Windows Software

Free Software to be Installed on Every Fresh Windows Box & Virtual Machine
Last Updated: July 22, 2022

About This List

This page serves as a living shortlist of software I use. I maintain it so I can rapidly furnish a new Windows installation with the tools and I need and expect to be available on every machine so that...

  • I can quickly line up the latest installers direct from their sources, up to date - every time and never waste time coming back because I forgot something.
  • My "creative process" is not interrupted by as-needed retrievals and installations, doubly disruptive to my chi after leaving the "configuration mindset" :)
  • Virtual machines and system images can be configured with as much prerequisite software as possible before I start cloning or forking them, reducing duplicate operations later.
  • I can provide clients and colleagues with a post-installation environment that contains quality software that provides a more enjoyable and "usable" experience out of the box than a cold, clean fresh installation.

Obviously it only makes sense to install those packages you expect or think there is a good chance you will be using in a particular installation given your initial assumptions about its use-case. There is no point bloating an image with office software if it is going to be an FTP server.

I have broken the list up into profiles that more appropriately group software which is only useful or likely to be installed in certain use-cases. That doesn't mean you will never find something you will like or find useful in profiles that don't read like they are addressed to your professional/personal role(s) and my idea of what a certain role entails is not necessarily congruent with your philosophy so you will probably benefit from periodically checking out the profiles that don't sound like they apply to you now and then.

Profiles are meant to cascade logically; on a machine where I expect to be doing a lot of ARM SoC work I will run through the following profiles:

  1. Base
  2. Hardware
  3. Terminal
  4. Virtual Machine, if it is one
  5. Multi-Platform
  6. General Administration and Development
  7. Electronics

If you would like to suggest any killer apps that I should know about please do (comments currently under development, come back soon!).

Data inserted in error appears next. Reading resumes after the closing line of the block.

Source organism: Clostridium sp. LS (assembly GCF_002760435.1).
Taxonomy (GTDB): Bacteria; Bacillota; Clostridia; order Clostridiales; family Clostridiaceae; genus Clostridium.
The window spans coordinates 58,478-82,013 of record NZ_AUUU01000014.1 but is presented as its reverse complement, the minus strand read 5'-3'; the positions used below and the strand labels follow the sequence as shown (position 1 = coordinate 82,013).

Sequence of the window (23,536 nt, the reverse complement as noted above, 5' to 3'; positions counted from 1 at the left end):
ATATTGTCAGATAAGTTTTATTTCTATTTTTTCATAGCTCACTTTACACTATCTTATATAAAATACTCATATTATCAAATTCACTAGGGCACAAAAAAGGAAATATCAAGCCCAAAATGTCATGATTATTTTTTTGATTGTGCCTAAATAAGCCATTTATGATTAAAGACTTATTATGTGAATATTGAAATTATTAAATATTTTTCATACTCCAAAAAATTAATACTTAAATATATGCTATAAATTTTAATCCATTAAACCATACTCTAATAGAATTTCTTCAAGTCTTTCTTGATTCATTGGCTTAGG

I have posted an AutoUnattend.xml template that you can drop into the root directory of your Windows 10 or Windows 11 installation medium that, by default, only asks you which edition of Windows you'd like to install then does all the rest for you silently. In my experience this cuts installation time down by more than half!


To increase the chance this list is useful on a long-term basis to you as well, I pledge these these non-binding assurances:
* on best-effort basis while making no guarantees whatsoever nor submitting to any retribution or acknowledgement of anything less than engaging in laudable, selfless altruism should I fall short on these or any other suggested intentions (real or imagined) or otherwise disappoint you...

  • This is a list of free or functional-without-payment software. Software may contain ads but I wouldn't use it if it wasn't worth it. You must apply your own due diligence to ensure you don't install bloat bundled with the installers. No pirated software shall be included.
  • This is Windows we're talking about, free is not a philosophical struggle for our purposes.
  • Links are, to the best of my ability, made directly to the downloads page of a given project where the download URL appears to be stable (e.g. does not contain version numbers) or to the project's primary website or page.
  • List items are in no particular order. New entries will often not be posted to the bottoms.
  • Where a project has been taken over by another party I will reassess the safety and benefit of that project and may remove it if any changes in its direction pose a risk, diminish its usability or otherwise bring new versions below my subjective, personal standards.
  • When software is removed, except where it has become a security or privacy risk, a link will be preserved along with a short explanation however the item may be moved to a different section.